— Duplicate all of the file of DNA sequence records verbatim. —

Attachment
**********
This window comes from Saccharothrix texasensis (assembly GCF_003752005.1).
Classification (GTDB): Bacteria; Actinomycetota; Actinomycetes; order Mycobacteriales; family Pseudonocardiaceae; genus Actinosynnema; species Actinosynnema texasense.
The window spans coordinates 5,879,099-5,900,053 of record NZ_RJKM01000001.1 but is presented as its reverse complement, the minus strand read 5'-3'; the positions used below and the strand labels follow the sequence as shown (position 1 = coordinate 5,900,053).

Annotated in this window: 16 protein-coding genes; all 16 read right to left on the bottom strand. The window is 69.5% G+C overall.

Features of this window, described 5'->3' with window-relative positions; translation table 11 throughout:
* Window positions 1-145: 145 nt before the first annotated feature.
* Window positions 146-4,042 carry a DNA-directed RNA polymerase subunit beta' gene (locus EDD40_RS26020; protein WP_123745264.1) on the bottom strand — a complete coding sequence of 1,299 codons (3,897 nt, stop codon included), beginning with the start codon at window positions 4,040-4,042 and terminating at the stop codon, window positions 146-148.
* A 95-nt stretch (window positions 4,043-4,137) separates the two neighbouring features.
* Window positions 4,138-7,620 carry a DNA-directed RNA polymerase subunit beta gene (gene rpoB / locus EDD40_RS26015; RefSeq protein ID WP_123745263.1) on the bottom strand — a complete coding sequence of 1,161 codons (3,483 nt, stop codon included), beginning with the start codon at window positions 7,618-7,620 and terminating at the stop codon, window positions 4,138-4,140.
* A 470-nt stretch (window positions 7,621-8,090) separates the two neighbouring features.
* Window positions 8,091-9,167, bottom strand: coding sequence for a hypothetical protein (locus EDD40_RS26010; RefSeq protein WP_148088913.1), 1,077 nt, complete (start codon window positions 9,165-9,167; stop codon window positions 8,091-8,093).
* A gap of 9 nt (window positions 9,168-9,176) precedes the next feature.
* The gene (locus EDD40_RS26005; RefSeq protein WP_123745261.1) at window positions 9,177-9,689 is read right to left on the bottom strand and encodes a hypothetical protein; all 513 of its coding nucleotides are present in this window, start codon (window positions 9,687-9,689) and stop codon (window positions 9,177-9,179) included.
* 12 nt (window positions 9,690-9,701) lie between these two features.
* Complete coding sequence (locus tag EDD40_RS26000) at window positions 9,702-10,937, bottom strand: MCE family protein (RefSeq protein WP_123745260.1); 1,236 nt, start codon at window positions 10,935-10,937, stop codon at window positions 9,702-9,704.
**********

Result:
This window comes from Saccharothrix texasensis (assembly GCF_003752005.1).
Classification (GTDB): Bacteria; Actinomycetota; Actinomycetes; order Mycobacteriales; family Pseudonocardiaceae; genus Actinosynnema; species Actinosynnema texasense.
The window spans coordinates 5,879,099-5,900,053 of record NZ_RJKM01000001.1 but is presented as its reverse complement, the minus strand read 5'-3'; the positions used below and the strand labels follow the sequence as shown (position 1 = coordinate 5,900,053).

Annotated in this window: 16 protein-coding genes; all 16 read right to left on the bottom strand. The window is 69.5% G+C overall.

Features of this window, described 5'->3' with window-relative positions; translation table 11 throughout:
* Window positions 1-145: 145 nt before the first annotated feature.
* Window positions 146-4,042 carry a DNA-directed RNA polymerase subunit beta' gene (locus EDD40_RS26020; protein WP_123745264.1) on the bottom strand — a complete coding sequence of 1,299 codons (3,897 nt, stop codon included), beginning with the start codon at window positions 4,040-4,042 and terminating at the stop codon, window positions 146-148.
* A 95-nt stretch (window positions 4,043-4,137) separates the two neighbouring features.
* Window positions 4,138-7,620 carry a DNA-directed RNA polymerase subunit beta gene (gene rpoB / locus EDD40_RS26015; RefSeq protein ID WP_123745263.1) on the bottom strand — a complete coding sequence of 1,161 codons (3,483 nt, stop codon included), beginning with the start codon at window positions 7,618-7,620 and terminating at the stop codon, window positions 4,138-4,140.
* A 470-nt stretch (window positions 7,621-8,090) separates the two neighbouring features.
* Window positions 8,091-9,167, bottom strand: coding sequence for a hypothetical protein (locus EDD40_RS26010; RefSeq protein WP_148088913.1), 1,077 nt, complete (start codon window positions 9,165-9,167; stop codon window positions 8,091-8,093).
* A gap of 9 nt (window positions 9,168-9,176) precedes the next feature.
* The gene (locus EDD40_RS26005; RefSeq protein WP_123745261.1) at window positions 9,177-9,689 is read right to left on the bottom strand and encodes a hypothetical protein; all 513 of its coding nucleotides are present in this window, start codon (window positions 9,687-9,689) and stop codon (window positions 9,177-9,179) included.
* 12 nt (window positions 9,690-9,701) lie between these two features.
* Complete coding sequence (locus tag EDD40_RS26000) at window positions 9,702-10,937, bottom strand: MCE family protein (RefSeq protein WP_123745260.1); 1,236 nt, start codon at window positions 10,935-10,937, stop codon at window positions 9,702-9,704.